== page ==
Thermal imaging for developing a Solar Car

Thermal imaging for developing a Solar Car

Students use thermal imaging for

Developing a Solar Car.

The 21Connect is the Solar car with which Solar Team Twente
reached the fifth place of the World Solar Challenge 2011

Application story

Every other year since 1987, teams from all over the world are participating at the World
Solar Challenge in Australia. In a friendly competition the teams depart Darwin with
their own designed and build solar cars aiming to be the first to arrive in Adelaide, about
3,000 km to the south.

Solar Team Twente, a group of 16 students from two Dutch Universities, the Saxion
University of applied sciences and the University of Twente, have put their studies on
hold for a year and a half to attempt a first victory as the 5th team from Saxion and the
University of Twente participating since 2005.

Solar Team Twente is functioning as a completely
independent student endeavor.
The team members design, build and test
the car themselves and are independently
looking for opportunities to cooperate with
businesses, educational institutions and the
media. However, there is more to it than just
a team of 16 students. A team of partners
and advisors, as well as a large group of college
and university students are involved in
the project to gain new experiences and win
the challenge together.

Technological progress and innovation are
absolutely vital for the team. The team
combines many techniques into a complex
system to form a solar car. One of the techniques
used for the development of the car
is thermal imaging.

Finding thermal imaging

One of the prior teams of Saxion and the
University of Twente found out about thermal
imaging when visiting a local trade
show. The team immediately saw an application
to utilize this technique for the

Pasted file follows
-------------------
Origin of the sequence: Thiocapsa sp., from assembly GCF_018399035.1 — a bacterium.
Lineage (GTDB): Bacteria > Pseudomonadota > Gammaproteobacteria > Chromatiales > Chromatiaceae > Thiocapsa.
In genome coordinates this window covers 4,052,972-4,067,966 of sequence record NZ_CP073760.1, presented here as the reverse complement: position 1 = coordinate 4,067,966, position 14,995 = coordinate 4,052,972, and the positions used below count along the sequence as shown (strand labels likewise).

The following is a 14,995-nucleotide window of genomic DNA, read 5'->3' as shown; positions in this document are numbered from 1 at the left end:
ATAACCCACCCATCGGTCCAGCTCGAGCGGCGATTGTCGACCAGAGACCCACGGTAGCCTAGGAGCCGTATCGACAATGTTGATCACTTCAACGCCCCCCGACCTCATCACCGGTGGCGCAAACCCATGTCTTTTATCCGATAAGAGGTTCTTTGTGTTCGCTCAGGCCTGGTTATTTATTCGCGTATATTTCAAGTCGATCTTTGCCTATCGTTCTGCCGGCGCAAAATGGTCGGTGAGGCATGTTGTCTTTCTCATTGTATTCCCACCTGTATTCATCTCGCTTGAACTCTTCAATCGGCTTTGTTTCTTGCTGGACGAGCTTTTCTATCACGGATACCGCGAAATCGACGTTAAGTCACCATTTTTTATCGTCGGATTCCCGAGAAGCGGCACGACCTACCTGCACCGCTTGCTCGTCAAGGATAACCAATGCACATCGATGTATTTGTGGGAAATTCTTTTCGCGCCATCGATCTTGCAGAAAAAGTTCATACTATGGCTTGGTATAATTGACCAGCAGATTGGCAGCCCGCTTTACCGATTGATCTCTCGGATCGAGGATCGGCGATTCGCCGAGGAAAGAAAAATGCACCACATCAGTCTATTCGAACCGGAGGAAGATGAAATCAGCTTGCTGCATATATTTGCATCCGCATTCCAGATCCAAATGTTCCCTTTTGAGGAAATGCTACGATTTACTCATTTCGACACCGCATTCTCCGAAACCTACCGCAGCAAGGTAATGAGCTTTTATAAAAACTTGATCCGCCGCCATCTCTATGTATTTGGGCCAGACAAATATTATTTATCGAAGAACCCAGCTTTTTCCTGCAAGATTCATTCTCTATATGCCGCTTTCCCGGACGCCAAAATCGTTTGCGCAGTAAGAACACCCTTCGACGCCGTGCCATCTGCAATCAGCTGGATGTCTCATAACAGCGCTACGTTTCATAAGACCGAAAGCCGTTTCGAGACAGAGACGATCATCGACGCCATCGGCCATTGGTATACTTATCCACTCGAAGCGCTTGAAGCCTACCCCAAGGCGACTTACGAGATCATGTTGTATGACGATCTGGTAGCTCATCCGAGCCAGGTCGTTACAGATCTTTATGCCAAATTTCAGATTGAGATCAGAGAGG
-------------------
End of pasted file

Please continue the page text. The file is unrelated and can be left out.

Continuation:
development of their solar car. Already
being in a final stage of the development
of their car for the World Solar Challenge,
they only used a thermal imaging camera
for inspecting the solar panels before and
during the race. With the experience of this
team, the current solar team was able to
use this technology from the beginning of
their solar car development. They therefore
approached FLIR Systems to support the
team by making a thermal imaging camera
available for this ambitious project.

Solar Team Twente used the FLIR T450sc portable thermal
imaging camera with a rotating optical block, touch
screen interface and with a 320 x 240 pixel resolution.
Caliper, after performing brake test
Brake, immediately after performing emergency stop


The main reason for using thermal imaging
for the development of the solar car is for
the team to confirm that the different parts
of the solar car are working as calculated
and according to the specifications in the
regulations defined by the organizers of the
World Solar Challenge.

The brakes of the solar car were some of
the most important par ts that needed
to be tested and where thermal imaging
came into play. “Driving at an average
speed of 50 km/h, the car must be able to
undergo a braking test where it needs to
be in complete standstill within a certain
distance for safety reasons.”, says Chiel De
Wit, Chief Product of Solar Team Twente.
“ To test this, we took a mock-up of the
solar car to a nearby airport where we
could test the car in complete secrecy, as
we don’t want to take any risk in revealing
the technologies we use to finish first in
Adelaide.” With the thermal imaging camera
the increasing heat of the brake discs
was measured at different speeds so that
it could be confirmed that these met the
specification set in the regulations. Also
the engine of the solar car was inspected
with the thermal imaging camera when
testing its maximum capacity. “Although
the engine also has heat sensors installed, a
thermal image gives a lot more information
than the sensors.”

Saving power

Energy efficiency is key when it comes to